He added that the changing social mores and aspirations also found its voice in this medium. The medium witnessed the triumph of the spirit of liberation and empowerment of women-centric themes on the Silver Screen. Social values have influenced our cinema and similarly our cinemas have had a great impact on our social values.

The Minister said, “Cinema is also a component of India’s soft power abroad. We lead the world average in terms of number of movies produced each year. Indian movies have found increasing acceptance in the international fora. Government is committed to take all possible measures towards the overall growth of the film industry – towards its even spread across the country and not restricted to certain pockets. Keeping this approach in mind, Government is keen to set up a Film & Television Institute in the North Eastern Region for the benefit of the young creative minds from that region.”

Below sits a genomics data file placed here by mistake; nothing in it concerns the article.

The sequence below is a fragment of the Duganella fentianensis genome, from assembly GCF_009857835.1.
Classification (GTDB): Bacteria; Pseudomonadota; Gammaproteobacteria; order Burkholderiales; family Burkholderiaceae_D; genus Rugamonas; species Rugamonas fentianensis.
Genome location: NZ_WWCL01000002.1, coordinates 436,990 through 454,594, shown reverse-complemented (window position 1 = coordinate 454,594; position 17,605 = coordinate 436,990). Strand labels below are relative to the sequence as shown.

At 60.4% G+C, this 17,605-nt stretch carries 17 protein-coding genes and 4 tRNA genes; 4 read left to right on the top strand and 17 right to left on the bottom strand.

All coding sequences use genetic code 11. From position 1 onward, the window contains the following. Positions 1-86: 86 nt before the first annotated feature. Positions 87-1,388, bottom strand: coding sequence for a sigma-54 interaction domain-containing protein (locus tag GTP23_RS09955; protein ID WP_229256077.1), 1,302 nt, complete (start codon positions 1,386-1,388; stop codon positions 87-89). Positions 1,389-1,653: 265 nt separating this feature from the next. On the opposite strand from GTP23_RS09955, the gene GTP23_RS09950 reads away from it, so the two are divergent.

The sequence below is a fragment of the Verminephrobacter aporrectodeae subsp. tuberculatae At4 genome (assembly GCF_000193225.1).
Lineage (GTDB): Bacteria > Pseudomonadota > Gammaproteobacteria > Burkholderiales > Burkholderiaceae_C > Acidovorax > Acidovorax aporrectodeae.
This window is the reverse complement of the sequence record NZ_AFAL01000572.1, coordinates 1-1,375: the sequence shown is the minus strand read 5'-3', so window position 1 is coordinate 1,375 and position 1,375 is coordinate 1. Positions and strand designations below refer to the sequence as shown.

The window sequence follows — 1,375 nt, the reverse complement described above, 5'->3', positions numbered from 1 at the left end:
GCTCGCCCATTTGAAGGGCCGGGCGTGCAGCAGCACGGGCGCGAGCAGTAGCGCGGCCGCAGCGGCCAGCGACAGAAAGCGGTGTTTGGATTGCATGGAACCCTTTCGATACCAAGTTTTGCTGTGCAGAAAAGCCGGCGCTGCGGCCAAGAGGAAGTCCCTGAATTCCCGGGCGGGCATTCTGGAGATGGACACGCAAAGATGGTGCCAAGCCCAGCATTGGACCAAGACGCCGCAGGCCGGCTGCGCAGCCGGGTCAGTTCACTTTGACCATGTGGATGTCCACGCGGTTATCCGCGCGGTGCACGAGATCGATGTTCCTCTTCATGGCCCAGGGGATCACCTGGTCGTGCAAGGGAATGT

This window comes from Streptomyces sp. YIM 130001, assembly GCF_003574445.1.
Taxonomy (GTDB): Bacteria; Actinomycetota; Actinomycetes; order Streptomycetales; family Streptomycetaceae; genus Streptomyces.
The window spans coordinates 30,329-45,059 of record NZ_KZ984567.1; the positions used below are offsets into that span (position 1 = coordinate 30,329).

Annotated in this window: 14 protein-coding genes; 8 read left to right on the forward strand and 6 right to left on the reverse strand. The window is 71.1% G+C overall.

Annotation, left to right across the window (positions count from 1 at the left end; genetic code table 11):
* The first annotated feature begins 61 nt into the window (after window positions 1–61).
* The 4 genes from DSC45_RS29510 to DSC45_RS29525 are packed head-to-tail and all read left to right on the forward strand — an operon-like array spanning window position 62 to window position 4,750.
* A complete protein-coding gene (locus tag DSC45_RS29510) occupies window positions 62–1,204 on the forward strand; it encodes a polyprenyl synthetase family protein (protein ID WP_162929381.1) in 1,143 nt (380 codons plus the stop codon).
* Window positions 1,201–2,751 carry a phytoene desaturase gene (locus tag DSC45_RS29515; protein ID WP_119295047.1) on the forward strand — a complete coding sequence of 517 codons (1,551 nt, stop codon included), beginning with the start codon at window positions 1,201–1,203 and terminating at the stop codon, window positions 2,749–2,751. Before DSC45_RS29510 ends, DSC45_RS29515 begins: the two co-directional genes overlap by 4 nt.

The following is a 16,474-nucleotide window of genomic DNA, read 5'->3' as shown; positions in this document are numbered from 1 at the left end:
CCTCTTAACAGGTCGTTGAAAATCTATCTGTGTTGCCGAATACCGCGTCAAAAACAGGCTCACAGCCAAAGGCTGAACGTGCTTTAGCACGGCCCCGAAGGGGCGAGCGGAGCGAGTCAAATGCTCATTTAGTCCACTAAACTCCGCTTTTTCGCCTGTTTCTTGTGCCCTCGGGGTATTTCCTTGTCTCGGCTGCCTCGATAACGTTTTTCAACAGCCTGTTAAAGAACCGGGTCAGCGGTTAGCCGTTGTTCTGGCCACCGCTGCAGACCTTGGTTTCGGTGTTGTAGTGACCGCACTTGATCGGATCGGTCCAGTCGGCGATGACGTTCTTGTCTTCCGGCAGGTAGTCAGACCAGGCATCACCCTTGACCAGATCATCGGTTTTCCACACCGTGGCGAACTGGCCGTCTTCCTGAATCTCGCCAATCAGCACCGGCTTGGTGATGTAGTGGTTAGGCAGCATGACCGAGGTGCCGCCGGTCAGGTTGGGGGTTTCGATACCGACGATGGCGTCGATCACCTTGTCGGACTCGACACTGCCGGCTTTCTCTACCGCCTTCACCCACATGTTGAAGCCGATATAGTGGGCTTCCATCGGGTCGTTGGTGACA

Jaitley said the saga of Indian cinema has been that of a spirit of entrepreneurship. Experimentation and innovation with new themes in form, content and technology have always been employed by creative movie makers of India. The times to come would witness disruption of familiar paradigm due to rapid strides in technology and its increasing presence in the space of our daily lives.

In his welcome address, secretary Bimal Julka said the Ministry had taken several initiatives in the film sector aimed at protecting, restoring and preserving our invaluable film heritage using the best available technology. Julka also said that in addition to the innate creativity of the film professionals, the continued growth is being experienced in large measure due to increasing systematisation of production processes, wider releases across an increasing number of screens, particularly multiplexes, aggressive promotion, as well as speedy adoption of emerging digital technologies, he added.